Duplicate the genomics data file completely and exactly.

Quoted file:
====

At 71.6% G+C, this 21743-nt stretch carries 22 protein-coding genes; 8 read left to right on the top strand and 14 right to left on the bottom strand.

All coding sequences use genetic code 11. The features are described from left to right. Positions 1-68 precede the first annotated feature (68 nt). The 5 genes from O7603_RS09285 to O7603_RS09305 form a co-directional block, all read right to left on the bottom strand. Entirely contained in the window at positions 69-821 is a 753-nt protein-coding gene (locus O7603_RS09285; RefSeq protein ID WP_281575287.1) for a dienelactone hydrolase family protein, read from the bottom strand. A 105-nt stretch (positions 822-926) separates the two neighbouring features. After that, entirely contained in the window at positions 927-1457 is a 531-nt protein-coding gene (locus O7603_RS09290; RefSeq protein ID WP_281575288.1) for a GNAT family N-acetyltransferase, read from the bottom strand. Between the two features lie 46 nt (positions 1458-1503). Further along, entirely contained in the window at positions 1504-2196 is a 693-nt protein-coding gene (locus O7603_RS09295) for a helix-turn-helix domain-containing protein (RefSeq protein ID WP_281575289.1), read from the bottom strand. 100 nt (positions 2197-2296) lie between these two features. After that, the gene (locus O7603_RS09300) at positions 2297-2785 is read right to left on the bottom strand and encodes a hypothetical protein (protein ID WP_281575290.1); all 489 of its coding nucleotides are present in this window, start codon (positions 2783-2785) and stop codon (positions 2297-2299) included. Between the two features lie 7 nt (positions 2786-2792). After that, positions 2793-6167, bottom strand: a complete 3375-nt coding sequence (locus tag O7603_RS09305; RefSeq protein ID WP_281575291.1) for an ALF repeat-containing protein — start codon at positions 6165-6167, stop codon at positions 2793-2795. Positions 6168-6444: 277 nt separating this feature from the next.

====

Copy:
At 71.6% G+C, this 21743-nt stretch carries 22 protein-coding genes; 8 read left to right on the top strand and 14 right to left on the bottom strand.

All coding sequences use genetic code 11. The features are described from left to right. Positions 1-68 precede the first annotated feature (68 nt). The 5 genes from O7603_RS09285 to O7603_RS09305 form a co-directional block, all read right to left on the bottom strand. Entirely contained in the window at positions 69-821 is a 753-nt protein-coding gene (locus O7603_RS09285; RefSeq protein ID WP_281575287.1) for a dienelactone hydrolase family protein, read from the bottom strand. A 105-nt stretch (positions 822-926) separates the two neighbouring features. After that, entirely contained in the window at positions 927-1457 is a 531-nt protein-coding gene (locus O7603_RS09290; RefSeq protein ID WP_281575288.1) for a GNAT family N-acetyltransferase, read from the bottom strand. Between the two features lie 46 nt (positions 1458-1503). Further along, entirely contained in the window at positions 1504-2196 is a 693-nt protein-coding gene (locus O7603_RS09295) for a helix-turn-helix domain-containing protein (RefSeq protein ID WP_281575289.1), read from the bottom strand. 100 nt (positions 2197-2296) lie between these two features. After that, the gene (locus O7603_RS09300) at positions 2297-2785 is read right to left on the bottom strand and encodes a hypothetical protein (protein ID WP_281575290.1); all 489 of its coding nucleotides are present in this window, start codon (positions 2783-2785) and stop codon (positions 2297-2299) included. Between the two features lie 7 nt (positions 2786-2792). After that, positions 2793-6167, bottom strand: a complete 3375-nt coding sequence (locus tag O7603_RS09305; RefSeq protein ID WP_281575291.1) for an ALF repeat-containing protein — start codon at positions 6165-6167, stop codon at positions 2793-2795. Positions 6168-6444: 277 nt separating this feature from the next.